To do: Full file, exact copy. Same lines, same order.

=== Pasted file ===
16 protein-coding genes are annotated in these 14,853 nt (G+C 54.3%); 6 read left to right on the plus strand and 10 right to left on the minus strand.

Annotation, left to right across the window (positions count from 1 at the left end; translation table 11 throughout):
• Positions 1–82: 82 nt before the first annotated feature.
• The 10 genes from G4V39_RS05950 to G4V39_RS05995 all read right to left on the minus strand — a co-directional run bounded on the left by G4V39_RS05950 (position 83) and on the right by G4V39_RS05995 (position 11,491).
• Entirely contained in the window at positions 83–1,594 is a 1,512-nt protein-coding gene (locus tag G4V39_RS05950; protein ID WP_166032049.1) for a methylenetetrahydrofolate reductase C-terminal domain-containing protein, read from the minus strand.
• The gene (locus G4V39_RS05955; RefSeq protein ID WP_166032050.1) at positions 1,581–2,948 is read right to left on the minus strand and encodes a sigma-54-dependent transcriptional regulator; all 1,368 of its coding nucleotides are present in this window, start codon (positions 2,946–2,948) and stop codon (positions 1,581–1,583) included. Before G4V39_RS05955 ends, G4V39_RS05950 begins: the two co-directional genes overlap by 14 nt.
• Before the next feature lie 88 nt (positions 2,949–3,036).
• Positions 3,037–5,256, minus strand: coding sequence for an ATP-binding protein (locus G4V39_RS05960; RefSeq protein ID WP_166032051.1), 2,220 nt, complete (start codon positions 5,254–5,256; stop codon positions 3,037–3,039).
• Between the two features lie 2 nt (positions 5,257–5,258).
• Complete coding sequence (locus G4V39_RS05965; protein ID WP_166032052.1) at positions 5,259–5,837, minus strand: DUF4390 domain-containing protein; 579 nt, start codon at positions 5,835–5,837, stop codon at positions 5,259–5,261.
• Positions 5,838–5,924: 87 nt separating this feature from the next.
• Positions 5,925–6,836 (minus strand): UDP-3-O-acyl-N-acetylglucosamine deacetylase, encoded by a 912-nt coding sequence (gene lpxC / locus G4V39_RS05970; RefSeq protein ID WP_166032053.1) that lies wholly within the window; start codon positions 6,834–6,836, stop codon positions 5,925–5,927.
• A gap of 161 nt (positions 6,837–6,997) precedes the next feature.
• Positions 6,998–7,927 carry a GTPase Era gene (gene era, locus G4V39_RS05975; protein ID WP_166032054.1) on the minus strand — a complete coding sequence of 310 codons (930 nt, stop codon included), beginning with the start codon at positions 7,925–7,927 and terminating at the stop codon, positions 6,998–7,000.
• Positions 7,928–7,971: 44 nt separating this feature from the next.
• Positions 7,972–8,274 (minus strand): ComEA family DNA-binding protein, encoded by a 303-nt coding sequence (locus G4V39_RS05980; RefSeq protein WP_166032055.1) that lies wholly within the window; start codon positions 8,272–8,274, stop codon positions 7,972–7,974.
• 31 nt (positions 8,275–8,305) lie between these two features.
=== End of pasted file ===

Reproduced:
16 protein-coding genes are annotated in these 14,853 nt (G+C 54.3%); 6 read left to right on the plus strand and 10 right to left on the minus strand.

Annotation, left to right across the window (positions count from 1 at the left end; translation table 11 throughout):
• Positions 1–82: 82 nt before the first annotated feature.
• The 10 genes from G4V39_RS05950 to G4V39_RS05995 all read right to left on the minus strand — a co-directional run bounded on the left by G4V39_RS05950 (position 83) and on the right by G4V39_RS05995 (position 11,491).
• Entirely contained in the window at positions 83–1,594 is a 1,512-nt protein-coding gene (locus tag G4V39_RS05950; protein ID WP_166032049.1) for a methylenetetrahydrofolate reductase C-terminal domain-containing protein, read from the minus strand.
• The gene (locus G4V39_RS05955; RefSeq protein ID WP_166032050.1) at positions 1,581–2,948 is read right to left on the minus strand and encodes a sigma-54-dependent transcriptional regulator; all 1,368 of its coding nucleotides are present in this window, start codon (positions 2,946–2,948) and stop codon (positions 1,581–1,583) included. Before G4V39_RS05955 ends, G4V39_RS05950 begins: the two co-directional genes overlap by 14 nt.
• Before the next feature lie 88 nt (positions 2,949–3,036).
• Positions 3,037–5,256, minus strand: coding sequence for an ATP-binding protein (locus G4V39_RS05960; RefSeq protein ID WP_166032051.1), 2,220 nt, complete (start codon positions 5,254–5,256; stop codon positions 3,037–3,039).
• Between the two features lie 2 nt (positions 5,257–5,258).
• Complete coding sequence (locus G4V39_RS05965; protein ID WP_166032052.1) at positions 5,259–5,837, minus strand: DUF4390 domain-containing protein; 579 nt, start codon at positions 5,835–5,837, stop codon at positions 5,259–5,261.
• Positions 5,838–5,924: 87 nt separating this feature from the next.
• Positions 5,925–6,836 (minus strand): UDP-3-O-acyl-N-acetylglucosamine deacetylase, encoded by a 912-nt coding sequence (gene lpxC / locus G4V39_RS05970; RefSeq protein ID WP_166032053.1) that lies wholly within the window; start codon positions 6,834–6,836, stop codon positions 5,925–5,927.
• A gap of 161 nt (positions 6,837–6,997) precedes the next feature.
• Positions 6,998–7,927 carry a GTPase Era gene (gene era, locus G4V39_RS05975; protein ID WP_166032054.1) on the minus strand — a complete coding sequence of 310 codons (930 nt, stop codon included), beginning with the start codon at positions 7,925–7,927 and terminating at the stop codon, positions 6,998–7,000.
• Positions 7,928–7,971: 44 nt separating this feature from the next.
• Positions 7,972–8,274 (minus strand): ComEA family DNA-binding protein, encoded by a 303-nt coding sequence (locus G4V39_RS05980; RefSeq protein WP_166032055.1) that lies wholly within the window; start codon positions 8,272–8,274, stop codon positions 7,972–7,974.
• 31 nt (positions 8,275–8,305) lie between these two features.